The address by the U.S. Conference of Catholic Bishops’ president, Archbishop Timothy P. Broglio of the U.S. Archdiocese for Military Services, focused principally on international conflicts taking place around the world, highlighting various Catholic groups committed to the Church’s evangelization, and emphasizing that more could be done to further the National Eucharistic Revival. He called particular attention to the role of “committed priests on fire with the Gospel” who “motivate so much of the charitable outreach of the Church.”

Archbishop Broglio emphasized what he saw as “the many synodal realities that already exist in the Church in the United States,” naming various advisory bodies at the diocesan level, the National Advisory Council and USCCB committees.

“That is not to say that we do not have to grow and open ourselves to new possibilities, but we recognize and build on what is already present,” he said. “We open our hearts to the action of the Holy Spirit and we listen to that voice.”

The bishops voted overwhelmingly to reauthorize their Ad Hoc Committee Against Racism for two more years and to evaluate whether or how it should be a permanent part of the conference structure. They made a one-time change to their handbook rules so retired Chicago Auxiliary Bishop Joseph N. Perry could continue as the committee’s chairman; the rules prohibit a retired bishop from serving as a committee’s chairman.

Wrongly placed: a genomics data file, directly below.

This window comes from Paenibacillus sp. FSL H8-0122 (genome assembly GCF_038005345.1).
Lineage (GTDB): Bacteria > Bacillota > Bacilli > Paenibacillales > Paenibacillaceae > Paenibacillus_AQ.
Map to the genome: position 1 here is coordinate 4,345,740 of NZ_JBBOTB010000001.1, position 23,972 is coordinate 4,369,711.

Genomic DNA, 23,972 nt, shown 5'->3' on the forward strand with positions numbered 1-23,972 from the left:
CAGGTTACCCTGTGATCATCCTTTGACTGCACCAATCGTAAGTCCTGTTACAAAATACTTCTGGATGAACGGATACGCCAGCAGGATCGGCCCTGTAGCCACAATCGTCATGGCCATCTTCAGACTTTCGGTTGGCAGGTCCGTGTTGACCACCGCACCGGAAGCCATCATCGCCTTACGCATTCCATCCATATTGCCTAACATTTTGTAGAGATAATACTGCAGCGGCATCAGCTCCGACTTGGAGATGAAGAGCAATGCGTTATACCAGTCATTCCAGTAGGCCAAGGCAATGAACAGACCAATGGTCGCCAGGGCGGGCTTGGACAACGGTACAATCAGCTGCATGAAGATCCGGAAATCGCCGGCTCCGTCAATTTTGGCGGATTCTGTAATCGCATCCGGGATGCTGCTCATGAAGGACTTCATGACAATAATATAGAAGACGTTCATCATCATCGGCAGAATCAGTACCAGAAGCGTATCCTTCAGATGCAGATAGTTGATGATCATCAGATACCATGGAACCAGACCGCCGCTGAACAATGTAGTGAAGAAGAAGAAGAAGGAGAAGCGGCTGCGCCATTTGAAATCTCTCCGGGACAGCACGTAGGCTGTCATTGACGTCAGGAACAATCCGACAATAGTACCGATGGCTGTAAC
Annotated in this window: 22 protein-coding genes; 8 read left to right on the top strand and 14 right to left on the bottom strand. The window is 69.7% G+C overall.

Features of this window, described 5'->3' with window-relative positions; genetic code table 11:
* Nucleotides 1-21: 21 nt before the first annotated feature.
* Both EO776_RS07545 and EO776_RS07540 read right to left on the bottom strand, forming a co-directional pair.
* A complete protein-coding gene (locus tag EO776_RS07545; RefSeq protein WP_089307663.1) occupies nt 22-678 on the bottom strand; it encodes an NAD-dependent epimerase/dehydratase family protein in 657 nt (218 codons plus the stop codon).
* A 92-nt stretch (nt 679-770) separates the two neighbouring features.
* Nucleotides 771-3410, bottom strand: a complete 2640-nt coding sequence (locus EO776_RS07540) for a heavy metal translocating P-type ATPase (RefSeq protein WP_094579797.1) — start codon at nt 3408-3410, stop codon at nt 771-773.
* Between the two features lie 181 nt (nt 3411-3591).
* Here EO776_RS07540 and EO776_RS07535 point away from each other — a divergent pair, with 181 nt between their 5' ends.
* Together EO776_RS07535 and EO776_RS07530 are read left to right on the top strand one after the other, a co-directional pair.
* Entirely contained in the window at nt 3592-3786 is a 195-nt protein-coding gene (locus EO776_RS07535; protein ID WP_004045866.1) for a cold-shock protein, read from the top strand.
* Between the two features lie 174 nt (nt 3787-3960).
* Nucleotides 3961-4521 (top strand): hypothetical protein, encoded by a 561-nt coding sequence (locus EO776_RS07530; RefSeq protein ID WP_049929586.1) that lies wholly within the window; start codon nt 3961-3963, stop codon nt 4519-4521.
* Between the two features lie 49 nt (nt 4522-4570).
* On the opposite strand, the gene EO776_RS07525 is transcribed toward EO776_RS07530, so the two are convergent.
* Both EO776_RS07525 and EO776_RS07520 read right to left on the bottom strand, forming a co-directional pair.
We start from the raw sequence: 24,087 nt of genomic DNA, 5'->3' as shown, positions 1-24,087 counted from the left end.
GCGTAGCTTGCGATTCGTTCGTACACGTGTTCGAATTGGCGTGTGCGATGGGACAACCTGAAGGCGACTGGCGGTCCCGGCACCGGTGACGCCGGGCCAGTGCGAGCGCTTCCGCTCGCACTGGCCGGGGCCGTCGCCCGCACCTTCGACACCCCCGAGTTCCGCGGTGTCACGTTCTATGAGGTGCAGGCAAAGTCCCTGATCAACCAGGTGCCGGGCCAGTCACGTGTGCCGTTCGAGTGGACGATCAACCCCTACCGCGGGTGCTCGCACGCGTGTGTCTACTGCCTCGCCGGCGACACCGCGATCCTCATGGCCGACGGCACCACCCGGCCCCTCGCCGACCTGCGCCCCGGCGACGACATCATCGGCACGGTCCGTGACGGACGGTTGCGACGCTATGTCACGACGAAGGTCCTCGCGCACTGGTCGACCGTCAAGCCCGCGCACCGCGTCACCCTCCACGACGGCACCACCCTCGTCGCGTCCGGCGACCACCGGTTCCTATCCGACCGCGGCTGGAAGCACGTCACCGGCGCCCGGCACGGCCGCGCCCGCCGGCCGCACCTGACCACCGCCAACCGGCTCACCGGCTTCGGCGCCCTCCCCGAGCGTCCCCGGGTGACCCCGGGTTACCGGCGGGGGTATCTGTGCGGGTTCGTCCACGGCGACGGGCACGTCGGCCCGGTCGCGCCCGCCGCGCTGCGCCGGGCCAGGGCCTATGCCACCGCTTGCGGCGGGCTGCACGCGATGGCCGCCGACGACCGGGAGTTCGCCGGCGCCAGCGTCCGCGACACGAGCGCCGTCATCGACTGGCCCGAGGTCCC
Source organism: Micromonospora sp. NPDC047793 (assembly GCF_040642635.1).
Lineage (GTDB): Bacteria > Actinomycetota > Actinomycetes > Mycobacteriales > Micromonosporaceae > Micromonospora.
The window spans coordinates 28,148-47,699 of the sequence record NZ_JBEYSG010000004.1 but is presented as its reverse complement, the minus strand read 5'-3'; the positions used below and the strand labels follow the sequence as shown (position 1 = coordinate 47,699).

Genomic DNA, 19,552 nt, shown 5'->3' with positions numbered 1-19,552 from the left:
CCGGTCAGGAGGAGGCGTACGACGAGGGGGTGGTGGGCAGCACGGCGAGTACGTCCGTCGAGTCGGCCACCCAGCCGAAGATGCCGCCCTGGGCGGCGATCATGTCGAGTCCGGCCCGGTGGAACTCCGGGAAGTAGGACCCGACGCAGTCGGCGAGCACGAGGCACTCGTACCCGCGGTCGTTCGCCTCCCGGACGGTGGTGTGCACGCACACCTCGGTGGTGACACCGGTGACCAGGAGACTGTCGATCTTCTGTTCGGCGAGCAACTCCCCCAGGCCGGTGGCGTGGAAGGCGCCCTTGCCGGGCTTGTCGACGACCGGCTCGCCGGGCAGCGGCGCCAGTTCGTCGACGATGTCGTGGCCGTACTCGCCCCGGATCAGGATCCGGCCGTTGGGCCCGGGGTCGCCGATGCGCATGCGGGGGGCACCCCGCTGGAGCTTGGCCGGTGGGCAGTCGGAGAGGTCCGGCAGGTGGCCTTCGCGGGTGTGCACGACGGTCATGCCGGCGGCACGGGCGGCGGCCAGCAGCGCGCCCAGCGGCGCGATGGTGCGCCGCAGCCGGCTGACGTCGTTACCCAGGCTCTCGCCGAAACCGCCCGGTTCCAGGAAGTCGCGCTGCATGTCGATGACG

Bishop Steven J. Lopes of the Ordinariate of the Chair of St. Peter, a kind of Catholic diocese with Anglican traditions under the auspices of the pope, presented on liturgical adaptations for the U.S. Liturgy of the Hours set to be voted on the next day. He also gave a presentation asking whether the U.S. bishops wanted the Committee on Divine Worship, which he chairs, to develop national guidelines regarding the use of technology in the church’s liturgy.